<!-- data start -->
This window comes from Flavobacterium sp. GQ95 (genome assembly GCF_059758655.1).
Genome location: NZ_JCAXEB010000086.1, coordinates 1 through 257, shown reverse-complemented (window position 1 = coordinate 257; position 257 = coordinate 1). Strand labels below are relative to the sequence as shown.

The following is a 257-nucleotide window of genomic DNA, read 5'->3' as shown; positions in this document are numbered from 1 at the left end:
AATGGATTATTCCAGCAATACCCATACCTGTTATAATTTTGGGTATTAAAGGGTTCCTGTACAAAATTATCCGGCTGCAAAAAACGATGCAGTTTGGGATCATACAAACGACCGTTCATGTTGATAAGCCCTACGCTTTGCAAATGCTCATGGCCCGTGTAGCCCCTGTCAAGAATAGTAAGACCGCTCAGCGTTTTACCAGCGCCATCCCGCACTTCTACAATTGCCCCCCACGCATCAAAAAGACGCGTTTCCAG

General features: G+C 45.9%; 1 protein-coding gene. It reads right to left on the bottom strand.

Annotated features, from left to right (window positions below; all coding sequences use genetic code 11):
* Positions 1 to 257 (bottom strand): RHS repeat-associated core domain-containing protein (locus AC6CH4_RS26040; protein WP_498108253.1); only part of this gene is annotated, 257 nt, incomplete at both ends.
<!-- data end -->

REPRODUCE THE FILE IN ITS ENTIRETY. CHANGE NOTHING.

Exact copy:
This window comes from Flavobacterium sp. GQ95 (genome assembly GCF_059758655.1).
Genome location: NZ_JCAXEB010000086.1, coordinates 1 through 257, shown reverse-complemented (window position 1 = coordinate 257; position 257 = coordinate 1). Strand labels below are relative to the sequence as shown.

The following is a 257-nucleotide window of genomic DNA, read 5'->3' as shown; positions in this document are numbered from 1 at the left end:
AATGGATTATTCCAGCAATACCCATACCTGTTATAATTTTGGGTATTAAAGGGTTCCTGTACAAAATTATCCGGCTGCAAAAAACGATGCAGTTTGGGATCATACAAACGACCGTTCATGTTGATAAGCCCTACGCTTTGCAAATGCTCATGGCCCGTGTAGCCCCTGTCAAGAATAGTAAGACCGCTCAGCGTTTTACCAGCGCCATCCCGCACTTCTACAATTGCCCCCCACGCATCAAAAAGACGCGTTTCCAG

General features: G+C 45.9%; 1 protein-coding gene. It reads right to left on the bottom strand.

Annotated features, from left to right (window positions below; all coding sequences use genetic code 11):
* Positions 1 to 257 (bottom strand): RHS repeat-associated core domain-containing protein (locus AC6CH4_RS26040; protein WP_498108253.1); only part of this gene is annotated, 257 nt, incomplete at both ends.